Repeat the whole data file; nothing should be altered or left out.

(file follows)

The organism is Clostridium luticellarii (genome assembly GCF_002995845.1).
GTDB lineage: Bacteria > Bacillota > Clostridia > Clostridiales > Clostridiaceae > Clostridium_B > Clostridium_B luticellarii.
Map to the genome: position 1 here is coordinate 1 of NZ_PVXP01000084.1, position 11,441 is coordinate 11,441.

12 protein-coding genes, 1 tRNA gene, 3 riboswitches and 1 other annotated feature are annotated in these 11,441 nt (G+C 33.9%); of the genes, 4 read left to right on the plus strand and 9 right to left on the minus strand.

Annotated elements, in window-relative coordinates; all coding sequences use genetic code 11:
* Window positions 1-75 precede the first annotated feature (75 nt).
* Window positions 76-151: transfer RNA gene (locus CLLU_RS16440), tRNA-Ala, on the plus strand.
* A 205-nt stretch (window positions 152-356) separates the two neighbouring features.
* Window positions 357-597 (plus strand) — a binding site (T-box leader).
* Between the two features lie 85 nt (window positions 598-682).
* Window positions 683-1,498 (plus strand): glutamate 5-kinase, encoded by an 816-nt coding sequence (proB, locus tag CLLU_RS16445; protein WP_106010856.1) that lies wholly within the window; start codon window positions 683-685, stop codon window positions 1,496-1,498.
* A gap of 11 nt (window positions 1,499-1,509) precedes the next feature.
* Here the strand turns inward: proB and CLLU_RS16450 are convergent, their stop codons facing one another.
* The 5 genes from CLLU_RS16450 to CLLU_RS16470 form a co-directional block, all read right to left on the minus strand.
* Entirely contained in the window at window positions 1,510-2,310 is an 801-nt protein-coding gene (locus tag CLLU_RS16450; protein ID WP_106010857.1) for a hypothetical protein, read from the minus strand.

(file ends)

The organism is Clostridium luticellarii (genome assembly GCF_002995845.1).
GTDB lineage: Bacteria > Bacillota > Clostridia > Clostridiales > Clostridiaceae > Clostridium_B > Clostridium_B luticellarii.
Map to the genome: position 1 here is coordinate 1 of NZ_PVXP01000084.1, position 11,441 is coordinate 11,441.

12 protein-coding genes, 1 tRNA gene, 3 riboswitches and 1 other annotated feature are annotated in these 11,441 nt (G+C 33.9%); of the genes, 4 read left to right on the plus strand and 9 right to left on the minus strand.

Annotated elements, in window-relative coordinates; all coding sequences use genetic code 11:
* Window positions 1-75 precede the first annotated feature (75 nt).
* Window positions 76-151: transfer RNA gene (locus CLLU_RS16440), tRNA-Ala, on the plus strand.
* A 205-nt stretch (window positions 152-356) separates the two neighbouring features.
* Window positions 357-597 (plus strand) — a binding site (T-box leader).
* Between the two features lie 85 nt (window positions 598-682).
* Window positions 683-1,498 (plus strand): glutamate 5-kinase, encoded by an 816-nt coding sequence (proB, locus tag CLLU_RS16445; protein WP_106010856.1) that lies wholly within the window; start codon window positions 683-685, stop codon window positions 1,496-1,498.
* A gap of 11 nt (window positions 1,499-1,509) precedes the next feature.
* Here the strand turns inward: proB and CLLU_RS16450 are convergent, their stop codons facing one another.
* The 5 genes from CLLU_RS16450 to CLLU_RS16470 form a co-directional block, all read right to left on the minus strand.
* Entirely contained in the window at window positions 1,510-2,310 is an 801-nt protein-coding gene (locus tag CLLU_RS16450; protein ID WP_106010857.1) for a hypothetical protein, read from the minus strand.